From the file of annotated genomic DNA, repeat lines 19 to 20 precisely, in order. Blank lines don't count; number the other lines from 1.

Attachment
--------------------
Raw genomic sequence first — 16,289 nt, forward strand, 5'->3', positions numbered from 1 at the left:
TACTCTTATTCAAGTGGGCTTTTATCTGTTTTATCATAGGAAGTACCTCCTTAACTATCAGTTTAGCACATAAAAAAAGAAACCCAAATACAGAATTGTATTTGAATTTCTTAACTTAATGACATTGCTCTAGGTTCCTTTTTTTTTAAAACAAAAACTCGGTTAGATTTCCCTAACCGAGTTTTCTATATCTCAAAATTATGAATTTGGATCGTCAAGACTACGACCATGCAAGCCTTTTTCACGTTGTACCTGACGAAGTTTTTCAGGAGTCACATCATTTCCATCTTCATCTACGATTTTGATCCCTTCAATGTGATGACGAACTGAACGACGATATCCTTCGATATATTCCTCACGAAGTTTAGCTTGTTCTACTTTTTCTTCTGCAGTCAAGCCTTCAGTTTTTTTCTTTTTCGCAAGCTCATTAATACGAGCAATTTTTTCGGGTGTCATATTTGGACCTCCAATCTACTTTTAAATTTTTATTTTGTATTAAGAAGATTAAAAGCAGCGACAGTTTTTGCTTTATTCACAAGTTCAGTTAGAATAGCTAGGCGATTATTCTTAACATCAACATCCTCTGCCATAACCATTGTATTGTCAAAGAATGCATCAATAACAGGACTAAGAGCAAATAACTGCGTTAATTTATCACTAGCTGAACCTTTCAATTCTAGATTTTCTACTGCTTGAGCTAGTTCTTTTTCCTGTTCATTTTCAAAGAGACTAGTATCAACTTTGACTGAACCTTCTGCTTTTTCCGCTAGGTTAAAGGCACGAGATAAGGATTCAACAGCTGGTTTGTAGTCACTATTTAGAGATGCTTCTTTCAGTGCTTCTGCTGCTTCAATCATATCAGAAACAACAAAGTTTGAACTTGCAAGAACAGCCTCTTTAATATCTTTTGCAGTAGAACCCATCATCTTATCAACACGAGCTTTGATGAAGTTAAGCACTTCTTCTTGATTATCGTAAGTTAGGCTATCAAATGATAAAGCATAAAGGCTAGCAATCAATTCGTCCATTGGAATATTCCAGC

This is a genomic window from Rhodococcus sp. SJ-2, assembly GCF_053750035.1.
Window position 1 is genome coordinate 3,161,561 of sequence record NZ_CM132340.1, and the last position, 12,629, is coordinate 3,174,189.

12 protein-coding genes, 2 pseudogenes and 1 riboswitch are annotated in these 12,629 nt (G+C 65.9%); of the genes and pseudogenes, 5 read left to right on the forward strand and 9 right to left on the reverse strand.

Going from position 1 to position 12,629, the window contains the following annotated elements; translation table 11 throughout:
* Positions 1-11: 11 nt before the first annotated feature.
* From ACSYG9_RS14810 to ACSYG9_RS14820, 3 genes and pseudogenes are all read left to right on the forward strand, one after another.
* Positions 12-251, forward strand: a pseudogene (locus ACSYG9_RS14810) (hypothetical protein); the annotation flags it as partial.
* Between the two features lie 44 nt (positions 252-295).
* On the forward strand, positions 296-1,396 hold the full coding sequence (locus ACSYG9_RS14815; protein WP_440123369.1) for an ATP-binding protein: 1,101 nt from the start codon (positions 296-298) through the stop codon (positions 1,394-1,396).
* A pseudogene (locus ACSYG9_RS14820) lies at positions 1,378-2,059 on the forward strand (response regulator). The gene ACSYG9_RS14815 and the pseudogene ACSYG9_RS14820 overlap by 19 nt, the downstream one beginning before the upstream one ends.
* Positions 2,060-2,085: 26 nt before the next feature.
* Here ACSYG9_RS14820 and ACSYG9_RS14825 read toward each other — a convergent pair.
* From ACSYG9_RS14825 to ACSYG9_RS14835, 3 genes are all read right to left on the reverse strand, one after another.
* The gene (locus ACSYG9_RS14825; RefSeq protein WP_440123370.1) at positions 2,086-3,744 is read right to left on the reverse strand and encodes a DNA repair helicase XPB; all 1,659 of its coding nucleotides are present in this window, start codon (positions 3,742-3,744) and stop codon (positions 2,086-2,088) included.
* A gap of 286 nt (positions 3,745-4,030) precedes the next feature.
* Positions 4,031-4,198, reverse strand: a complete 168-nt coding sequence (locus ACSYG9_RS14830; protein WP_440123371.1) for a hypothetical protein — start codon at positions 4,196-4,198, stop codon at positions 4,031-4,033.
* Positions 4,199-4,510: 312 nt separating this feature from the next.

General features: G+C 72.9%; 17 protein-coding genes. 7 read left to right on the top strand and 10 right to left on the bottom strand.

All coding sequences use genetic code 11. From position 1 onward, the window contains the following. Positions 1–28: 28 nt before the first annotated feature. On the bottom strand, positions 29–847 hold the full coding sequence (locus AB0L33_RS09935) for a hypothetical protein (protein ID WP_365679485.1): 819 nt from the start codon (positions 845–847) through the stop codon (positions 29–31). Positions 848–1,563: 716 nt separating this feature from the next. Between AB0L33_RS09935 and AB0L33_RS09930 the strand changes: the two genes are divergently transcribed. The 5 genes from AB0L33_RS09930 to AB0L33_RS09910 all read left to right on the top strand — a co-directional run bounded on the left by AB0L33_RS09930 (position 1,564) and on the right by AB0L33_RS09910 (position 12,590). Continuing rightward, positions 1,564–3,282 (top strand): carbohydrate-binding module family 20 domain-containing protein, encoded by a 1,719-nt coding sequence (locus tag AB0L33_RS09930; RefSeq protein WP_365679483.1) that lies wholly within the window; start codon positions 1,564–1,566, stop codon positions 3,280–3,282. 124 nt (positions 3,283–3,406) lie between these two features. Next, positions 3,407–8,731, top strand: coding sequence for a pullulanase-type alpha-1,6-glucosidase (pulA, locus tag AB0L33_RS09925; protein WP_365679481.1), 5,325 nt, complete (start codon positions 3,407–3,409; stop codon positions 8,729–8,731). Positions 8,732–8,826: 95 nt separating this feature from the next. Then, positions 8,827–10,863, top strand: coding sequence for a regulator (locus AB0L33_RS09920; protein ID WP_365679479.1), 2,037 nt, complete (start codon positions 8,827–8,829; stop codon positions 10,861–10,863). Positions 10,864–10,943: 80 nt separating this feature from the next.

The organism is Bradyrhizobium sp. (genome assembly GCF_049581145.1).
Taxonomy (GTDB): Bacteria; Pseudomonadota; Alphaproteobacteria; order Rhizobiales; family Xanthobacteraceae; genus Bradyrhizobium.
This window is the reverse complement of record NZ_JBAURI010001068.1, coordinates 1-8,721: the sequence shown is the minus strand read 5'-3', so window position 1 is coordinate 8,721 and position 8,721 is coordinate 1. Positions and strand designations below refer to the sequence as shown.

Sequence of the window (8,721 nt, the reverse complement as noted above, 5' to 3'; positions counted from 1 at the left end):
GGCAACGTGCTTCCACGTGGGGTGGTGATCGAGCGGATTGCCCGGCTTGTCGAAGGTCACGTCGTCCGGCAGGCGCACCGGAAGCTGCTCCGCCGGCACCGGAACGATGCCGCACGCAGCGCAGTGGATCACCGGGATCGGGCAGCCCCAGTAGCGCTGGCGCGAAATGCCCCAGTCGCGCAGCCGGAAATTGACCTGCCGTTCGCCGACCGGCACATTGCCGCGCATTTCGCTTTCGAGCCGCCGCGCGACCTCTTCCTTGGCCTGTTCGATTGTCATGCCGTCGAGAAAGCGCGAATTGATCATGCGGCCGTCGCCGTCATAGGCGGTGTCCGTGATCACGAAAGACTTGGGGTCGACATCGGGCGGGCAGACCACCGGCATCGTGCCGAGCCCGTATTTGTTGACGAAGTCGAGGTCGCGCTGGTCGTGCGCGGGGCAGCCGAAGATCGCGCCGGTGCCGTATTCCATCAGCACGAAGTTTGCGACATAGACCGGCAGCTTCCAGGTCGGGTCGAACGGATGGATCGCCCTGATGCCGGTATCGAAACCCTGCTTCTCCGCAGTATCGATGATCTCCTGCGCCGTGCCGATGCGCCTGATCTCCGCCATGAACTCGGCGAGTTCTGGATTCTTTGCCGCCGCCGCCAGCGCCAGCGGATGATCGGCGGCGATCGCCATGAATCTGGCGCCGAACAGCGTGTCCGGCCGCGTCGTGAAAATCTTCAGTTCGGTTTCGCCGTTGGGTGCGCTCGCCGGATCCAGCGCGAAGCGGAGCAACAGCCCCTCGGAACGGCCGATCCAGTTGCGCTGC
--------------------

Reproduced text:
* Positions 4,199-4,510: 312 nt separating this feature from the next.

General features: G+C 72.9%; 17 protein-coding genes. 7 read left to right on the top strand and 10 right to left on the bottom strand.